Even when it’s lighthearted, A Fold Apart manages to distill the disorienting and anxious feelings that come with caring about someone you can’t see every day into a really fun puzzle loop: folding the world around you so your character can walk from one irrational thought to another, ultimately finding the hopeful, realistic conclusion at the end. It manages to make the inner turmoil of an overthought text or a silent phone into something that can be broken down and examined one step at a time, rather than all at once.

It’s strange to play it again now after I spent so many months maintaining my relationships over Discord calls and Twitter DMs, because I think real life has shown that anyone willing to put in the effort will make it work. And I think by the end that’s the message A Fold Apart conveys: even if it’s easy to get caught up in every little word of a text and overthink all your interactions, real connections close the distance.

3. Assassin’s Creed: Valhalla

Putting Assassin’s Creed: Valhalla on this list is kind of weird because there were non-insignificant swaths of that game I didn’t like. From the open-world bullshit like having to search for members of the Order by wandering aimlessly around a ridiculously huge map, glitches that prevented me from even finishing the game to my liking, and a twist at the end that made my existing in that game as a gay man so fraught with inconsistencies I don’t know if I’ll ever be able to reconcile it. But man, it was a good ride on the way to all those bad things.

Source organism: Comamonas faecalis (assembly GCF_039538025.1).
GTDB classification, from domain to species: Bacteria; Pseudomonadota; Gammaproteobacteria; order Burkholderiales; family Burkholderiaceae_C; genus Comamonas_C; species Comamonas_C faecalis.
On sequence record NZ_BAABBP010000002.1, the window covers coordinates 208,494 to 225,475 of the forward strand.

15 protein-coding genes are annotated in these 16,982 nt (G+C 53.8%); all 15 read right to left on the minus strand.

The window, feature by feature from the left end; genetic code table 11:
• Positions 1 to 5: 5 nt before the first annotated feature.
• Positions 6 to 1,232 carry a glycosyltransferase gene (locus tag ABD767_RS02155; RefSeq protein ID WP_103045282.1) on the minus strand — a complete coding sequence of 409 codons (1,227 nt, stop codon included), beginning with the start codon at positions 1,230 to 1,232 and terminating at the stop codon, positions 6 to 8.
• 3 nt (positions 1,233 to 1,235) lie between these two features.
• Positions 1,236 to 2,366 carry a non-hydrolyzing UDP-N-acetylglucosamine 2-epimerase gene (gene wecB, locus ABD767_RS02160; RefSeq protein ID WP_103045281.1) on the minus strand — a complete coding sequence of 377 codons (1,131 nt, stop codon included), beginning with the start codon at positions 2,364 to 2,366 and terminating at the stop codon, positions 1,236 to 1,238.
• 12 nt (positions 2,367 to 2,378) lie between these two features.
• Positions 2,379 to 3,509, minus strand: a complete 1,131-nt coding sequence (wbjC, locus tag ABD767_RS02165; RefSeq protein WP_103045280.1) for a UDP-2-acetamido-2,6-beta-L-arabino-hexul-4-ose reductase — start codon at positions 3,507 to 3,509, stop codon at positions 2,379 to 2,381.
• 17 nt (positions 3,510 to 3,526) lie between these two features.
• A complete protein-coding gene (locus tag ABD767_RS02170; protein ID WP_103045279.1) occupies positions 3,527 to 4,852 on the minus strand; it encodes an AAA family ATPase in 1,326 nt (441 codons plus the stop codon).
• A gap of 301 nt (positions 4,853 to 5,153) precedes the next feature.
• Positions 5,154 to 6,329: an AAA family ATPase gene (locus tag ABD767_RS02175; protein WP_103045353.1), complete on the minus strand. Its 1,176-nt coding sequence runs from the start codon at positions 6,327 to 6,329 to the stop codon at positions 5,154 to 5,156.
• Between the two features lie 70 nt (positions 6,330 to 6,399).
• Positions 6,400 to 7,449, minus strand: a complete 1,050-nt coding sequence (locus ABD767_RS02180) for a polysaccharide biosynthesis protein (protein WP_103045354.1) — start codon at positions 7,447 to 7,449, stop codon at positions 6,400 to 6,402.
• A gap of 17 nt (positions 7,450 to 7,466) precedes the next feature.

Even if the ending meant protagonist Eivor isn’t exactly who I wanted him to be, I still had a ton of fun exploring the stupid large world, experiencing the vignettes Ubisoft Montreal had to show of the various territories in England, and yeah, I enjoyed being a gay viking and spreading the love to every willing man in England while it lasted. It also gave me the perfect entry point to come into the series after having never played an Assassin’s Creed and showed me everything I needed to know I didn’t need to come back. I’ll see Eivor again in the DLC, but I think I’ve seen enough to know the series isn’t for me. 

Cool things I wrote in 2020:

2. Persona 5 Royal

I started playing Persona 5 Royal at the beginning of the coronavirus pandemic, and it felt like a tone setting experience leading into what would be a very rough nine months. In a year where the stakes of social interaction and being conscious of the state of the current administration was at an all-time high, a game about fighting corruption with your best friends is more than just cathartic, it’s essential